Activity at Klyuchevskoy Volcano

This photograph highlights one of the most active volcanic regions on Earth: the Kamchatka Peninsula in far eastern Russia.  The three largest volcanoes visible at the center include Kliuchevskoy, Bezymianny, and Ushkovsky.  A thin ash and steam plume extends to the east-southeast from the summit of Kliuchevskoy, typical of activity reported at the volcano from early May of this year, when this image was taken from the International Space Station.  For more on this image and location, see http://eol.jsc.nasa.gov/Collections/EarthObservatory/articles/KlyuchevskoyVolcano.htm.

NASA ARES’ ESRS collaborated with ASU to Develop Brand New I4 Tool

Our Earth Science & Remote Sensing Unit has collaborated with Arizona State University to develop the ISS Instrument Integration Implementation (I4) data query tool.  This brand new tool provides a clean, online interface to search for both current and historical ISS Earth Observations data.  Take a look and see what you think! http://issearthserv.jsc.nasa.gov/i4.html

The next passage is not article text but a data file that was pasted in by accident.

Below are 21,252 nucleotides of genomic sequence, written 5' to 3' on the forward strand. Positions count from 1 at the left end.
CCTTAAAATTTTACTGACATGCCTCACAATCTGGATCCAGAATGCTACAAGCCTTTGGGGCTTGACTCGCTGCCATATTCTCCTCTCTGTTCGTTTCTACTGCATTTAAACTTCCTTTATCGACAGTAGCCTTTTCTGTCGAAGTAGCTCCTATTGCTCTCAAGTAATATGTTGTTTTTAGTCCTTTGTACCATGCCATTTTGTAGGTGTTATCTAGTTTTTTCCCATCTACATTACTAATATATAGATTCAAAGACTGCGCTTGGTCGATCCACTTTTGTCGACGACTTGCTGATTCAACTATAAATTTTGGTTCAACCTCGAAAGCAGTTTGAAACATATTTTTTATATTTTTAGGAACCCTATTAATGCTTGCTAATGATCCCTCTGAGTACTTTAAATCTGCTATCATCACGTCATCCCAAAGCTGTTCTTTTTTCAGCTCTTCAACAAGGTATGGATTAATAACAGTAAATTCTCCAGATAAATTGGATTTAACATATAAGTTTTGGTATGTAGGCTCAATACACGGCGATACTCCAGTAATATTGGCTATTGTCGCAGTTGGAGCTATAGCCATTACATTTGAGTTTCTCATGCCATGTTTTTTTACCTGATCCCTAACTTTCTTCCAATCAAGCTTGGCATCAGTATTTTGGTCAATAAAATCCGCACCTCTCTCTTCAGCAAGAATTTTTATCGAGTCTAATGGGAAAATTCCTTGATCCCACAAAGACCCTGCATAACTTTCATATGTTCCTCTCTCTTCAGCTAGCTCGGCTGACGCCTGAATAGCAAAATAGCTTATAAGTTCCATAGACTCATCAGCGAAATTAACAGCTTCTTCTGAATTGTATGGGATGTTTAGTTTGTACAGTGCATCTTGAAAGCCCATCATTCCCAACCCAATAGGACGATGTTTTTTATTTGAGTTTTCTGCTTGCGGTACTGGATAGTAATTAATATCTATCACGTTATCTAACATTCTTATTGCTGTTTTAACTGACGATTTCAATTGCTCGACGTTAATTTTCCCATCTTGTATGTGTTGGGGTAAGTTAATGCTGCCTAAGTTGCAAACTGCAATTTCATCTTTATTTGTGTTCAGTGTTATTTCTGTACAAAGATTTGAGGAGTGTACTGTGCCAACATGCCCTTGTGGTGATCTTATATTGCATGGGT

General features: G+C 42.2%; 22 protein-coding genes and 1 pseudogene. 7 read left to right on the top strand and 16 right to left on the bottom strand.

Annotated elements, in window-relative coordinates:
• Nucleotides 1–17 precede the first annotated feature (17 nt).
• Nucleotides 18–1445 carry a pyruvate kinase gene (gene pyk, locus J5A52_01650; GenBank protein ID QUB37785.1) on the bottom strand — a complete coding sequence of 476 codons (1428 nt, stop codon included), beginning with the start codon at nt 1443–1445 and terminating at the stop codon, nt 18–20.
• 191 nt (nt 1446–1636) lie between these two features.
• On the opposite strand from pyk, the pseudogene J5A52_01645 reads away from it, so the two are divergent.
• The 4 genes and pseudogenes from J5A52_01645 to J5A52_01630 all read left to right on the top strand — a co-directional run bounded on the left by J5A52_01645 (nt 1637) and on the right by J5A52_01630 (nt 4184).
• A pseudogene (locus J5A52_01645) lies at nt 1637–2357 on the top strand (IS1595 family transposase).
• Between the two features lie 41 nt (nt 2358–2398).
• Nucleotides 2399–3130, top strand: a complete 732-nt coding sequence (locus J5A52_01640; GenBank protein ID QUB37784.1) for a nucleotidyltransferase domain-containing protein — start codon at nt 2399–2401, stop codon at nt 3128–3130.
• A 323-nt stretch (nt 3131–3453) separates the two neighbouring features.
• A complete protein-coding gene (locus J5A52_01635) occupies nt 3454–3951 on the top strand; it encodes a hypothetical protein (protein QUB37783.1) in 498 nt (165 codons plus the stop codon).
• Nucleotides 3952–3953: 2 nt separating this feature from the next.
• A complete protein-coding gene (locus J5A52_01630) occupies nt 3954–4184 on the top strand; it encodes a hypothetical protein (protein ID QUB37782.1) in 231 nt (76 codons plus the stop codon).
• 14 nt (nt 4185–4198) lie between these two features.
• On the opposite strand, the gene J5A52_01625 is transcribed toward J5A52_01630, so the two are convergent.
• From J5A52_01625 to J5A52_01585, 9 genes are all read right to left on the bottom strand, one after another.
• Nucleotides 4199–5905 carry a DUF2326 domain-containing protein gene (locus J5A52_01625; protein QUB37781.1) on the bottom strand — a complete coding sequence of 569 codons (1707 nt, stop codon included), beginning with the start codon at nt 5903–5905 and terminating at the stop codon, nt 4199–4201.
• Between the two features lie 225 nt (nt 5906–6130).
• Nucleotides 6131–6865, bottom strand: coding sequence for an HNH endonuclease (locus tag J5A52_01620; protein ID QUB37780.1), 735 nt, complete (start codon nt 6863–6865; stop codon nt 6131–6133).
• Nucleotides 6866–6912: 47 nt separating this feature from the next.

New I4 Tool brings a clean, online interface to search for both current and historical ISS Earth Observations data

New Zealand as Seen from Space

This beautiful panoramic image taken by astronauts aboard the International Space Station (ISS) shows the sun’s glint point highlighting the detail of Cook Strait between New Zealand’s North and South Islands. For more details on this image, and to download similar images, see http://goo.gl/kjboEn.

#NASA #NewZealand #NorthIsland #SouthIsland #island #CookStrait #ISS #astronautPhoto #EarthFromSpace #CrewEarthObs #sun #sungazing #sunglint #panoramic

Nova Scotia and Prince Edward Island as Seen from Space

The coastline of Nova Scotia’s peninsula is displayed in this photo taken by astronauts from space.  The Bay of Fundy experiences some of the largest tidal fluctuations (16 meters, or 50 feet) in the world.  This stirs up much of the red sediment visible in the headwaters in this photo.  To read more about this image, see  http://goo.gl/jDlwRn.

To download more images taken of the Earth from space, see http://eol.jsc.nasa.gov.